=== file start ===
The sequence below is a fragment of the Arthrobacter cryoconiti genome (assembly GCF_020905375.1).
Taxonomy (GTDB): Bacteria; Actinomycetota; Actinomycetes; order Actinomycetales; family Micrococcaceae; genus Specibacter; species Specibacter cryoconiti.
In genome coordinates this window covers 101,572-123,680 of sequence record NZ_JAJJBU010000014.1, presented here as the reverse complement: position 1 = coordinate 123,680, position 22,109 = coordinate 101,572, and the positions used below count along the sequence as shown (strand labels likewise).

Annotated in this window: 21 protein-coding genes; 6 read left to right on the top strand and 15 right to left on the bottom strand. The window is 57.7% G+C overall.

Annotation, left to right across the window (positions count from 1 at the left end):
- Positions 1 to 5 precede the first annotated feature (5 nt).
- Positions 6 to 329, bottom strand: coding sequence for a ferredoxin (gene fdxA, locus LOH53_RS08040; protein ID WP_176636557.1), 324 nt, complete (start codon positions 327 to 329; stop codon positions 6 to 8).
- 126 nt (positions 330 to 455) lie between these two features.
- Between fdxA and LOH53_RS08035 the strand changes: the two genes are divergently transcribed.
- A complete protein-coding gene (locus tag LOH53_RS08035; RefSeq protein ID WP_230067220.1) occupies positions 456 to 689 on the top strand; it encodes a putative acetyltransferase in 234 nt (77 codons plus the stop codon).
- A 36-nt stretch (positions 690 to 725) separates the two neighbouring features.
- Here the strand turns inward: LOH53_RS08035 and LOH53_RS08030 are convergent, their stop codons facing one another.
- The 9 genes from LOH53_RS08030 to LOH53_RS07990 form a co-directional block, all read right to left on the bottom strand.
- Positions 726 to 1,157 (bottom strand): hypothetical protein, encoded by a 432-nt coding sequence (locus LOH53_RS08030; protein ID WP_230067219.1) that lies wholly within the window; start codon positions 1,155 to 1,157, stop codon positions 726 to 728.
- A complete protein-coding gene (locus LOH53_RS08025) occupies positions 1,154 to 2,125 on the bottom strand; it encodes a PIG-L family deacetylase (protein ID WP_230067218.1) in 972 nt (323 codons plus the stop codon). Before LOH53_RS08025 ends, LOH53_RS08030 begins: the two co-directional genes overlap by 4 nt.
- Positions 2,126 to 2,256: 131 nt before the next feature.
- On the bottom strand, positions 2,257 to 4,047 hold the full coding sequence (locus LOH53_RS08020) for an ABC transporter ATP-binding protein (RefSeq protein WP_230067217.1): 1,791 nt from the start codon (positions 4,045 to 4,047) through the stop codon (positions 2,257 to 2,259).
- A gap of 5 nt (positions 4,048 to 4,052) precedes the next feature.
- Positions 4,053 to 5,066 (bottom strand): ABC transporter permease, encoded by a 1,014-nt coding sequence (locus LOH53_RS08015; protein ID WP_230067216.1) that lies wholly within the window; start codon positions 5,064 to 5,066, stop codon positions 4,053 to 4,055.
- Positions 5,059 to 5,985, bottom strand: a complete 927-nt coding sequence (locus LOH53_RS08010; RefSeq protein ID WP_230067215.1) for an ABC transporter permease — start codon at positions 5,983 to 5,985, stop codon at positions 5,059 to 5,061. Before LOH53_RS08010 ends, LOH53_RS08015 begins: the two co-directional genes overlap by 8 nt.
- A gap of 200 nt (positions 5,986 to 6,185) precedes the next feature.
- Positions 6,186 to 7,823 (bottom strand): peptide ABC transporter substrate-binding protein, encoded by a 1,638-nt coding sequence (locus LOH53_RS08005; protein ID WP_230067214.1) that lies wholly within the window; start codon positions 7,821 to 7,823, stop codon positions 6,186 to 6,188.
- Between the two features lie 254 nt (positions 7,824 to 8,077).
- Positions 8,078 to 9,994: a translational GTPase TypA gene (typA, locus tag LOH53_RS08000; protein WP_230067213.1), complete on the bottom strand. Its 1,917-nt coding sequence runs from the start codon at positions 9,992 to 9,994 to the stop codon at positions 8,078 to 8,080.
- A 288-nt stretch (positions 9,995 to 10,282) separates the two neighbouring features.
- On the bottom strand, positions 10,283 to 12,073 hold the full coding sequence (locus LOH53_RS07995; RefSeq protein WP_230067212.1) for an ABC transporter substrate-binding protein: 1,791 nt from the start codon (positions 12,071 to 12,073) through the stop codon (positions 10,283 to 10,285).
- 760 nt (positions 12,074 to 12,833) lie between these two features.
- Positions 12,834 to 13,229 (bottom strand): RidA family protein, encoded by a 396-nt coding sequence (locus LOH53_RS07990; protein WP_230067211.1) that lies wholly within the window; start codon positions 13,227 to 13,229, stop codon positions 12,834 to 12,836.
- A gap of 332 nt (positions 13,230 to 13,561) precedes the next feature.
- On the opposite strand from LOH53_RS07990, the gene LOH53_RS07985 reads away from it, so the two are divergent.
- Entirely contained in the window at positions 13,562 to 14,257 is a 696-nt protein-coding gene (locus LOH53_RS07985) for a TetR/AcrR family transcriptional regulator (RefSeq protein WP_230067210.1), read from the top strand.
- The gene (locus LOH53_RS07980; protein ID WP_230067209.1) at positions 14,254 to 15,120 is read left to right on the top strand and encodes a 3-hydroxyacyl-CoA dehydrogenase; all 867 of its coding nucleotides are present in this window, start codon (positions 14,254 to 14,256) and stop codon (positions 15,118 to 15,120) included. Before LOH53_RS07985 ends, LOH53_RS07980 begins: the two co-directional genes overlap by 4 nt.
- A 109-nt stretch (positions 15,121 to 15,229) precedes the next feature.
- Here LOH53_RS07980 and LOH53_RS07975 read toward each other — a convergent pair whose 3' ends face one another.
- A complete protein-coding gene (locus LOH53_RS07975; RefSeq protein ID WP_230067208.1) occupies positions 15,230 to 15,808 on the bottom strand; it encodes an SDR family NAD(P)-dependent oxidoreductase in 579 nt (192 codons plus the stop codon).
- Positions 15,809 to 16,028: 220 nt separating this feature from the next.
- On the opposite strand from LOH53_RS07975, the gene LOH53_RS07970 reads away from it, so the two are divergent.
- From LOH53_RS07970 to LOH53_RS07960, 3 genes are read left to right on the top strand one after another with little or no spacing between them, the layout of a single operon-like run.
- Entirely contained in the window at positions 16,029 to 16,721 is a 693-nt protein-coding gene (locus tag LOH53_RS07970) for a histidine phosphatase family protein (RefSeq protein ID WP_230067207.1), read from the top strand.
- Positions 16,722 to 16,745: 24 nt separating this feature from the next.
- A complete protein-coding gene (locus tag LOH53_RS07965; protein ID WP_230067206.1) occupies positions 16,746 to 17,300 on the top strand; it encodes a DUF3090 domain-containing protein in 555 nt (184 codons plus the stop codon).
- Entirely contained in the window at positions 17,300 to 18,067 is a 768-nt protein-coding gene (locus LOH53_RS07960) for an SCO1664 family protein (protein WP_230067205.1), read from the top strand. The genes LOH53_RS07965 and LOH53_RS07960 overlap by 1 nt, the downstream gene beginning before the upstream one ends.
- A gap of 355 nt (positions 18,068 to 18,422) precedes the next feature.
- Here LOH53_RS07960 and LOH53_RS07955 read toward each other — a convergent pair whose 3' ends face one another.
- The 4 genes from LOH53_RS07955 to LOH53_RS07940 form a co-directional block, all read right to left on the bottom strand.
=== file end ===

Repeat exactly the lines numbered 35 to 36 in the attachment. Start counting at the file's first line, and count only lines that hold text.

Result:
- A complete protein-coding gene (locus LOH53_RS07975; RefSeq protein ID WP_230067208.1) occupies positions 15,230 to 15,808 on the bottom strand; it encodes an SDR family NAD(P)-dependent oxidoreductase in 579 nt (192 codons plus the stop codon).
- Positions 15,809 to 16,028: 220 nt separating this feature from the next.